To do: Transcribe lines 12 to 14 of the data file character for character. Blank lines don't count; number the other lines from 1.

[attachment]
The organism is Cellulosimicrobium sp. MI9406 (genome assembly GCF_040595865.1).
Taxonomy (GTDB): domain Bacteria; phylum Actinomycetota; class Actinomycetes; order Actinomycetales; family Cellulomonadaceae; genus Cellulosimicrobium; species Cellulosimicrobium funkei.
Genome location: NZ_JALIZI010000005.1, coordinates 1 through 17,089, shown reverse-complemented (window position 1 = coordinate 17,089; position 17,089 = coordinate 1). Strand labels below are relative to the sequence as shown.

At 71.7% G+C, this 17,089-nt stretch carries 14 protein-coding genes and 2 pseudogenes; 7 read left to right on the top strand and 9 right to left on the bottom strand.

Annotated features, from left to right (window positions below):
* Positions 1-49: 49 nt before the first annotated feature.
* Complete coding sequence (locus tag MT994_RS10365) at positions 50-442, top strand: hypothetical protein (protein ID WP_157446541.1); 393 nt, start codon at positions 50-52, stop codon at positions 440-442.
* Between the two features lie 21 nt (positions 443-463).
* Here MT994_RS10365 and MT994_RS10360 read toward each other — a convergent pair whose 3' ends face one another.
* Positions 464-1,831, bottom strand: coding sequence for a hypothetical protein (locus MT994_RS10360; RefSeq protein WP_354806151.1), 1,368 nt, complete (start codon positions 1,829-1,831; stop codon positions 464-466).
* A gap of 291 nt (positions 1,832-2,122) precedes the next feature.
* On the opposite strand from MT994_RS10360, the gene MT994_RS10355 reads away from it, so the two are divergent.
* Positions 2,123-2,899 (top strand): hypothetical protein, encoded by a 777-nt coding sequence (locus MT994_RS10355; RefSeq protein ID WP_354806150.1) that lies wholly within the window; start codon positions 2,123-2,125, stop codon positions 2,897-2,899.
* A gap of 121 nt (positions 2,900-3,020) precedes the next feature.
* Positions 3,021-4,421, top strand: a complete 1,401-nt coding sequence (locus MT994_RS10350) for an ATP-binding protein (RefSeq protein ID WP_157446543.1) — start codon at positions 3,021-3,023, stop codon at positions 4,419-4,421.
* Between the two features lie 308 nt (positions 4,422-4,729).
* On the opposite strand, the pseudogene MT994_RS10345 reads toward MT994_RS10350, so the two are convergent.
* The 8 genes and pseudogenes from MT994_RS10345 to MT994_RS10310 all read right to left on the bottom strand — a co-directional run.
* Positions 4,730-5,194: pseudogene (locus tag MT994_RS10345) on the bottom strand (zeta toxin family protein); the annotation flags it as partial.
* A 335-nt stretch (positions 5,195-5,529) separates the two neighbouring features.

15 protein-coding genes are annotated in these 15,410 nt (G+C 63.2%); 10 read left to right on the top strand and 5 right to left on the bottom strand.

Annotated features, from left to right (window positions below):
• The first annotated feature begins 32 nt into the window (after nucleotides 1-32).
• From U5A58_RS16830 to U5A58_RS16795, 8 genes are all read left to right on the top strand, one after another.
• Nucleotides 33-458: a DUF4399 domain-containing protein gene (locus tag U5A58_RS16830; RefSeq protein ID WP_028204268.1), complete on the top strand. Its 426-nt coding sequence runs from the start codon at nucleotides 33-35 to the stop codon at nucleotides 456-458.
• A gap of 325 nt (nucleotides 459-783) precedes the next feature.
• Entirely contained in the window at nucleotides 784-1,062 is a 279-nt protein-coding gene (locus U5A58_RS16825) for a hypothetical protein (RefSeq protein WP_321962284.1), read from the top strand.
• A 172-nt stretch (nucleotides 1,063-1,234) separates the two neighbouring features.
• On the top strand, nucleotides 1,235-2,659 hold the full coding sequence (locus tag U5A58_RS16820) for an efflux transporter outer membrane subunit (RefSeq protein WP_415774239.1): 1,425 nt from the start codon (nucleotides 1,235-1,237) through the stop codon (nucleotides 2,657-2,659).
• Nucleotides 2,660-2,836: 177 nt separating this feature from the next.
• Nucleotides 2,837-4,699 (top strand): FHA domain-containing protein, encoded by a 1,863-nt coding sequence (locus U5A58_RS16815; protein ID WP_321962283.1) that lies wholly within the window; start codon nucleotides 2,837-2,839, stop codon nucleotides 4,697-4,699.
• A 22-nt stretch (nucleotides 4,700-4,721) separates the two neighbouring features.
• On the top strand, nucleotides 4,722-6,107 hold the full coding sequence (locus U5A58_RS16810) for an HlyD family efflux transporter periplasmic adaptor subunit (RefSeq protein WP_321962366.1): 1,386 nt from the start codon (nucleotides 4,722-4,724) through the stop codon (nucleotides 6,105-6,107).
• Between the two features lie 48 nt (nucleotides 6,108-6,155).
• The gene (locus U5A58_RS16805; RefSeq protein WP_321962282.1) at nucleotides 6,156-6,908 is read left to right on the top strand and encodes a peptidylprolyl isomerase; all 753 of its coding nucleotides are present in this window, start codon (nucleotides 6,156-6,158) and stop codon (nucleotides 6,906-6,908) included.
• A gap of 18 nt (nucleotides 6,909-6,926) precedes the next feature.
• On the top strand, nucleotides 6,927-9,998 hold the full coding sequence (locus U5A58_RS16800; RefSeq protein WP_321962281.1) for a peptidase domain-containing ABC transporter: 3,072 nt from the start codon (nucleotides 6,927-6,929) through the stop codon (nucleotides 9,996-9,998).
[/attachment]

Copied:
* On the opposite strand from MT994_RS10360, the gene MT994_RS10355 reads away from it, so the two are divergent.
* Positions 2,123-2,899 (top strand): hypothetical protein, encoded by a 777-nt coding sequence (locus MT994_RS10355; RefSeq protein ID WP_354806150.1) that lies wholly within the window; start codon positions 2,123-2,125, stop codon positions 2,897-2,899.
* A gap of 121 nt (positions 2,900-3,020) precedes the next feature.